A lot of time and brain power goes into the making of a digital city.
Kansas City is home of major tech-oriented companies such as Garmin, Sprint and Cerner, and its effort to brand the area as a technological hub got a big boost four years ago with the announced arrival of Google Fiber’s high-speed, gigabit network.
Mayors of the two Kansas Citys formed a bistate task force to brainstorm ways the area could exploit its broadband advantage and show the nation how technology could lead to better lives and opportunities. Broadband competitors ramped up their Internet services. The area began to attract an influx of techno-entrepreneurs. The conversation, the hacking (the beneficial sort), the making and doing seemed to take over the town.
Granted, Silicon Valley, Boston’s Route 128 corridor and, say, Seattle, had a technological head start of decades. But a sizzling self-identity as a trendsetting digirama began forming in the metroplex.
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The mayors’ task force eventually handed off the “playbook” it produced to a nonprofit organization, KC Digital Drive, which promotes the mission of “supporting technology projects that yield positive civic outcomes.”
The organization recently held a fundraising event, which offered a kind of rah-rah overview of emerging ideas and issues. One’s eyes can easily glaze over in the face of the wonkish context by which some of this activity is communicated — the vague imaginings of connected communities, the intersecting networks, the merging of big data, the “synergistic alignment of systems that produce sustainable results” in the Internet ecosystem.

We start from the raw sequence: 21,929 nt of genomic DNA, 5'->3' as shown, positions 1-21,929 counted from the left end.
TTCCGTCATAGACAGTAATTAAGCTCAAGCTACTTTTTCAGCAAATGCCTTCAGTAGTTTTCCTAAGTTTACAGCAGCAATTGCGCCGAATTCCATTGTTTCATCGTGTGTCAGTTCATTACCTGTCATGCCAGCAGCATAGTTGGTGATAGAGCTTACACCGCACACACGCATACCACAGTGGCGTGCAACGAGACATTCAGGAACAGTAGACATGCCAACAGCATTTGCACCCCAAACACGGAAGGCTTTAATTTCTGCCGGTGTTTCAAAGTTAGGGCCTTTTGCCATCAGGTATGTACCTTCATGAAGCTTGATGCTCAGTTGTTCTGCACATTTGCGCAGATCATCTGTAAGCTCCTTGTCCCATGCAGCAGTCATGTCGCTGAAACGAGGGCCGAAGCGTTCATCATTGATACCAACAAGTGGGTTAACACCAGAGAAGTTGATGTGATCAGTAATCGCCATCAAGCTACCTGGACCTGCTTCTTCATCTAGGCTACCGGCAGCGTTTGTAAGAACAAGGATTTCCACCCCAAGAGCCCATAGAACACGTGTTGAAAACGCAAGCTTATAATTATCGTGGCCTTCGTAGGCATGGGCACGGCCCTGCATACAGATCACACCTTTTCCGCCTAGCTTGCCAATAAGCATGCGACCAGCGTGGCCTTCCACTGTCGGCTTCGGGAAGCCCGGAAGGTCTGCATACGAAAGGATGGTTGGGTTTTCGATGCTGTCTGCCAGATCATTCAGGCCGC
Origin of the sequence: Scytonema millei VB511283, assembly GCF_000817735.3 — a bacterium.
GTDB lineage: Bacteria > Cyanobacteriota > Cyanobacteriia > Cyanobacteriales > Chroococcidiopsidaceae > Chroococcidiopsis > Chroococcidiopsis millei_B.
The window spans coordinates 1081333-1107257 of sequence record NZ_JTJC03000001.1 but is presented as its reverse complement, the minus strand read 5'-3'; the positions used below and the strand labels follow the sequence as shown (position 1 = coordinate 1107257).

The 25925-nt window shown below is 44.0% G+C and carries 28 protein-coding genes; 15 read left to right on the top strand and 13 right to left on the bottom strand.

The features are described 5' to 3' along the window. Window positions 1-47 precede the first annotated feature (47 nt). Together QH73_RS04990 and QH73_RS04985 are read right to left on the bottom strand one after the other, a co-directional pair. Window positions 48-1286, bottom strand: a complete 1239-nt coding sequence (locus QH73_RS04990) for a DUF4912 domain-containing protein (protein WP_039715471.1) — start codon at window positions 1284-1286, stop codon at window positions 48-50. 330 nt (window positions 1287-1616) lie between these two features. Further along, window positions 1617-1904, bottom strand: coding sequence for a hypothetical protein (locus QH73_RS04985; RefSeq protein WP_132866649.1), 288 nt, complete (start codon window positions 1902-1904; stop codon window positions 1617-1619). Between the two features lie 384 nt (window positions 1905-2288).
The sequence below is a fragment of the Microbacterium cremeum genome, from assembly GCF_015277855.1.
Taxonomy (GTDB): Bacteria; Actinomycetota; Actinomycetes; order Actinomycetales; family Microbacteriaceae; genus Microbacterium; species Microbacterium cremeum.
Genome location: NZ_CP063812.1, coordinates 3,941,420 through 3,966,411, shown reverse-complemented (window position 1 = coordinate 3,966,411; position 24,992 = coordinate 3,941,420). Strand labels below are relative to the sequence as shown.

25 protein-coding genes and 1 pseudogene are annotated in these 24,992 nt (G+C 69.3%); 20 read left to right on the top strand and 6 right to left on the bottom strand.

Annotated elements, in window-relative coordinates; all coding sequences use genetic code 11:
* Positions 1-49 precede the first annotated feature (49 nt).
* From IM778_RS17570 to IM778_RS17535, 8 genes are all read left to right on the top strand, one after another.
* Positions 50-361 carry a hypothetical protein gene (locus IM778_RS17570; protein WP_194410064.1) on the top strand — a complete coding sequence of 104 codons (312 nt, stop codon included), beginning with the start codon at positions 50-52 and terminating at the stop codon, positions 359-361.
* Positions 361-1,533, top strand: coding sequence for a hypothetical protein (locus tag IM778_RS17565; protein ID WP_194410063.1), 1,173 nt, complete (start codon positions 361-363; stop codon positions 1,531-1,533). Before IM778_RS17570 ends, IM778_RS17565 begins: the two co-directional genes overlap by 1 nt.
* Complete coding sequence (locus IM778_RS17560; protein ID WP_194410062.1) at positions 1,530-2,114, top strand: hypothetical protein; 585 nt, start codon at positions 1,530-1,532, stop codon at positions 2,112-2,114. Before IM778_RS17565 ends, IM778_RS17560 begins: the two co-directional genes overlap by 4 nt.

But it’s heartening to hear that KC Digital Drive’s real emphasis is on people.
“How do you make sure that the people who live in our city have the future they want?” is how Aaron Deacon, the organization’s managing director, put it that night. “How do you build a city of the future in a way that respects people?”
Such questions underlie Kansas City’s project, teaming with Cisco and Sprint, to build a “Smart City” network of sensors and Internet infrastructure to deliver Wi-Fi and useful information to citizens. That system will begin along the 2.2-mile spine of the downtown streetcar line.
One guiding principle of KC Digital Drive is access, ensuring that the power of high-speed Internet is available to all citizens. The Kansas City Public Library notably has made this a priority. Connecting for Good, a Kansas City, Kan., nonprofit, spawned by the coming of Google Fiber, has been hard at work trying to close the “digital divide.” Google, with help from Black & Veatch, is on the verge of installing an open Wi-Fi network in the 18th and Vine Historic District.
Someone mentioned that the Kansas City area has 40,000 tech professionals. But is that enough to maintain the city’s proclaimed leadership? And are our schools training enough coders, engineers and innovative dreamers to keep up the momentum and make the digital network better and better? To hear most people on the matter, we need to get a move on.
The KC Digital Drive reception included brief testimonials from individuals involved in education, health care, economic development and other sectors that the organization brings together.
For tangible details I followed up with Morgan Waller, director of telemedicine at Children’s Mercy Hospital. She’s an enthusiastic participant in monthly Digital Drive meetings of health-care professionals, who share ideas and aim to make high-speed connectivity meaningful for real people.
Long-distance doctor’s appointments have certainly benefited from faster service, Waller says. And soon the hospital hopes to offer an in-home connection for young patients in certain circumstances. “We wouldn’t be able to do that reliably without high speed Internet,” she says.
Kansas City has been learning from places like Barcelona and Amsterdam. It has set baselines for other metro areas that are becoming wired for high-speed service. Yet it could easily fall behind. It’s not just speed that counts. It’s what we do with it. Innovation, wise investments and improving the lives of people could prove a powerful combination.